Late-night comedian Jimmy Kimmel has apologized for joking that Detroit Pistons fans would burn down the city if their basketball team beats the Los Angeles Lakers in the NBA Finals.
The comment, made by Kimmel in a promotional spot for his ABC show during the network’s Tuesday night halftime telecast, riled Detroit fans and executives at ABC’s Detroit affiliate, WXYZ-TV.
After getting wind that the comedian planned more jokes at Detroit’s expense for his Wednesday night segment of “Jimmy Kimmel Live,” the station decided to carry a broadcast of “The Wayne Brady Show” in its place.
The Walt Disney Co.-owned network followed suit, running a repeat of “Jimmy Kimmel Live” instead of the segment that had been taped for Wednesday.
“We made the decision that we felt was in the best interest of the show,” ABC said in a terse statement. Network officials declined further comment, except to say that Kimmel would return to the airwaves as scheduled Thursday.
Appearing during the halftime presentation for Game 2 of the NBA finals, which the Lakers won 99-91 in overtime, Kimmel said, “I’m glad the Lakers are winning because besides the fact that I’m a Lakers fan, I realize they’re gonna burn the city of Detroit down if the Pistons win, and it’s not worth it.”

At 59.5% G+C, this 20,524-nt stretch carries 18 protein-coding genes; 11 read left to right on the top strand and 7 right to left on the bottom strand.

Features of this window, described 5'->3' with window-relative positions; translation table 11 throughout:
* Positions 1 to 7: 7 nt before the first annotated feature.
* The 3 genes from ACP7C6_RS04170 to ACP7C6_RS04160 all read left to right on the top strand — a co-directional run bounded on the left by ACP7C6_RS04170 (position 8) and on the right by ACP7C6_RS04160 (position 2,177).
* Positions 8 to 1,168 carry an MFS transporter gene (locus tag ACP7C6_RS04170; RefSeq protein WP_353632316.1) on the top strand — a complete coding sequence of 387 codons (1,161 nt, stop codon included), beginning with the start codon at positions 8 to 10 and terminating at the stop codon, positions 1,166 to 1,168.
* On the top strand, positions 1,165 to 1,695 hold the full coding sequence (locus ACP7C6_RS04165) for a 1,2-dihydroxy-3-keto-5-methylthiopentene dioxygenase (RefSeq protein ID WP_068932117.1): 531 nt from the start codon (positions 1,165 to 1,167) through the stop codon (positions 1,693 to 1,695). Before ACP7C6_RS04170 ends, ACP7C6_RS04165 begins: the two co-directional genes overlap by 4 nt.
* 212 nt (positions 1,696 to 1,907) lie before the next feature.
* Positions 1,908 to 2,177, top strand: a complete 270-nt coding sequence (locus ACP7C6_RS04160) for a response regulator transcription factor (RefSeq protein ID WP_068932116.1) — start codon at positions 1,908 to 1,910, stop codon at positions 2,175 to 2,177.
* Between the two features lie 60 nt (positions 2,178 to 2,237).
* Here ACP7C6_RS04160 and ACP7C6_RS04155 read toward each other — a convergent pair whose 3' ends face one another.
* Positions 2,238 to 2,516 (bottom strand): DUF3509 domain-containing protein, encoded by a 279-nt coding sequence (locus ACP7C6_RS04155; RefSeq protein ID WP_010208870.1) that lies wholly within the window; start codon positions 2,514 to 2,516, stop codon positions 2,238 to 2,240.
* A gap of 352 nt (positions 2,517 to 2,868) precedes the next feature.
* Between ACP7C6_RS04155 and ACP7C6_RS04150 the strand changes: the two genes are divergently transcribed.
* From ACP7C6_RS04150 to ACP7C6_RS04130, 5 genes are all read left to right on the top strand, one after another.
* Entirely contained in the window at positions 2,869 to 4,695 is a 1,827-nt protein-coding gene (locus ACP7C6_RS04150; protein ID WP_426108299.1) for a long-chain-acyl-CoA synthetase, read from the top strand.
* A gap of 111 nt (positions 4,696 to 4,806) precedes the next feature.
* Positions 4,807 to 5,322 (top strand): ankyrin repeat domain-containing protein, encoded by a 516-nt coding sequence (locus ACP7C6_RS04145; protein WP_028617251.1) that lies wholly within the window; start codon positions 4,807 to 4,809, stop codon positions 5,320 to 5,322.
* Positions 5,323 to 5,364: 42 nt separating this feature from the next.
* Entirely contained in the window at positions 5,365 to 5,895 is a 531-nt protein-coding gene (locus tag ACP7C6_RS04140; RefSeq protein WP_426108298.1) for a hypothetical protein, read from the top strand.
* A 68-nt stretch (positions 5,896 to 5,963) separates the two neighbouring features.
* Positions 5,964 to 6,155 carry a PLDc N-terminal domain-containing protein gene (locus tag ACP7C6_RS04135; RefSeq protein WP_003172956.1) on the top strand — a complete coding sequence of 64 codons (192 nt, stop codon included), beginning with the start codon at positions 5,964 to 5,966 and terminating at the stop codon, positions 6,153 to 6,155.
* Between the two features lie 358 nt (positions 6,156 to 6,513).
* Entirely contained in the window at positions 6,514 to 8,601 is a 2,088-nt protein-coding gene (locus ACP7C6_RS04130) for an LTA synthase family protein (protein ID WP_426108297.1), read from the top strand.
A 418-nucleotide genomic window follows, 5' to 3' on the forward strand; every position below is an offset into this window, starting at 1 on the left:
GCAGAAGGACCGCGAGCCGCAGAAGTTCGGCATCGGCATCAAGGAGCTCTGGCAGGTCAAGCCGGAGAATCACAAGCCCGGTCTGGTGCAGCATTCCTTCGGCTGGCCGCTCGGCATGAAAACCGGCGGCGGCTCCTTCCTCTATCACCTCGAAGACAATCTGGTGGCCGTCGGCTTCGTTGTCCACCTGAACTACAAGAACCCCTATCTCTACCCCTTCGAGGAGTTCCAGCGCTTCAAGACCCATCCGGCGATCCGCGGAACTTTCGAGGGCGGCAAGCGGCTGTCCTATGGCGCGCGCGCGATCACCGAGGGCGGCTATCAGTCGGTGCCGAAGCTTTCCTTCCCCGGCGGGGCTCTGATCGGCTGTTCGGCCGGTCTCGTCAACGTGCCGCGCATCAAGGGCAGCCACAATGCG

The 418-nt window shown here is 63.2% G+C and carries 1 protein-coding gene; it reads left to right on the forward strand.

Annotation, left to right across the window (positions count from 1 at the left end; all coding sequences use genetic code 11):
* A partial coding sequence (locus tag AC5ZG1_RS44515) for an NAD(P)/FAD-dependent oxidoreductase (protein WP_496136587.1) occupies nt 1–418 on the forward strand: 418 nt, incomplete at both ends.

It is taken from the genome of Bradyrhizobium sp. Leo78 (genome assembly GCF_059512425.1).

Issuing an apology on Wednesday, Kimmel said, “What I said about Pistons fans during halftime last night was a joke, nothing more. If I offended anyone I am sorry. Clearly over the past 10 years, we in L.A. have taken a commanding lead in post-game riots. If the Lakers win, I hope to overturn my own car.”
Four years ago, scores of people rampaged through downtown Los Angeles, overturning cars, setting fires and clashing with police, following the Lakers’ 2000 NBA championship.
Detroit, too, has had a history of riotous celebrations following victories by its local sports teams, including the 1984 World Series victory by the Detroit Tigers. Local officials also have fought for years against a tradition of Halloween-eve “Devil’s Night” arson fires.
Assuming a somewhat more sober tone on Thursday, Kimmel added: “When you’re 2,000 miles away from a city you’ve never lived in, it’s hard to understand the sadness people feel from something that happened in their town — even if it happened many years ago.
“It was never my intention to cause anyone pain. I was trying to make a joke and I’m sorry it resulted in anything other than laughter.”